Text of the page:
The Netflix series Making a Murderer seemed to turn everyone from your mom to your next-door-neighbor into a legal professional. The series follows the story of Steven Avery, who was exonerated after 18 years in prison for the sexual assault and attempted murder of Penny Beerntsen. Shortly thereafter, he was sentenced again for the murder of Teresa Halbach.
The series has gained tremendous attention as viewers of the show have criticized how the case was handled and others have criticized the show itself. A common critique is that the directors showed bias towards Avery and a clear “agenda” influenced the way information from the case – from the crime itself to the evidence and sentencing – was presented to audiences. Many facets of information were left out as they would be less appealing to viewers; instead, the directors hounded the information that would leave viewers wanting more. This misrepresentation has led viewers to feel remorse for Avery and led critics to call the series an advocacy piece as opposed to a documentary.
Yet despite the criticism, viewers have continued to rally around Avery to condemn the system that imprisoned him: multiple petitions requesting his release have collected more than 100,000 signatures and made their way to the President’s desk. The response by the public to free Avery has been overwhelming, but it could also be cause for alarm. Do we risk losing control of the legal system if a case can be re-opened due to public demand?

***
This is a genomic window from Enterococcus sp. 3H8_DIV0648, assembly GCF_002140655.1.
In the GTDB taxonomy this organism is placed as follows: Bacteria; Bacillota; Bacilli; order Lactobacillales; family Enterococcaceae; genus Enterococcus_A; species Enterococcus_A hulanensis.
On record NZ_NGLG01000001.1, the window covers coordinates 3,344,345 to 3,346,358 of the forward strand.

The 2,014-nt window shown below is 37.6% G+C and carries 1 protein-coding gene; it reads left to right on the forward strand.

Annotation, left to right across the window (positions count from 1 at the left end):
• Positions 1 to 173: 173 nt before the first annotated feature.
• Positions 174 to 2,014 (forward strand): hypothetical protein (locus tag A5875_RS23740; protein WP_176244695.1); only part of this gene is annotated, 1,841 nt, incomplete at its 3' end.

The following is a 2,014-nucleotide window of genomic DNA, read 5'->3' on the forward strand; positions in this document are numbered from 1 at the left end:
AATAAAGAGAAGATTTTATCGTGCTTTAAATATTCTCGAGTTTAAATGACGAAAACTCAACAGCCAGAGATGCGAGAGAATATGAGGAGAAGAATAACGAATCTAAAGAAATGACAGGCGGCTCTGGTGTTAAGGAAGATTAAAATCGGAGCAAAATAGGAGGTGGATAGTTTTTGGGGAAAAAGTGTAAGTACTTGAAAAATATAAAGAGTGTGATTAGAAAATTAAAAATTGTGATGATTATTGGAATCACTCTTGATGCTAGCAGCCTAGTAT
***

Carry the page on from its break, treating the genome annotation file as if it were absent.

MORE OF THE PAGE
This question calls attention to the fickle relationship between the media, the public, and the law. Of course, people have always been fascinated by high-profile cases – Casey Anthony and O.J. Simpson are household names – yet when these trials aired, people actually had a glimpse into the courtroom. They were able to witness the legal proceedings firsthand; they could see the accused, hear the arguments, and see the evidence.
There is a stark difference between the trials and the series that document them. These shows, released years later, reignite interest in the legality of trials and encourage the public to take action against the proposed corruption. But do these dramatized documentaries do justice to the justice system? Not necessarily.
Television is made for ratings. While the media can bring much-needed attention to flaws in the legal system, it is important that attention also be brought to the flaws in the media. The public must be vigilant about the information they receive or they’ll be left fighting for a cause in which they are largely misinformed. Legal professionals must be careful about the cases they re-open or we could end up on a slippery slope of trial by television. In the end, we all must remember that “making a murderer” can be just as dangerous as making an acquittal.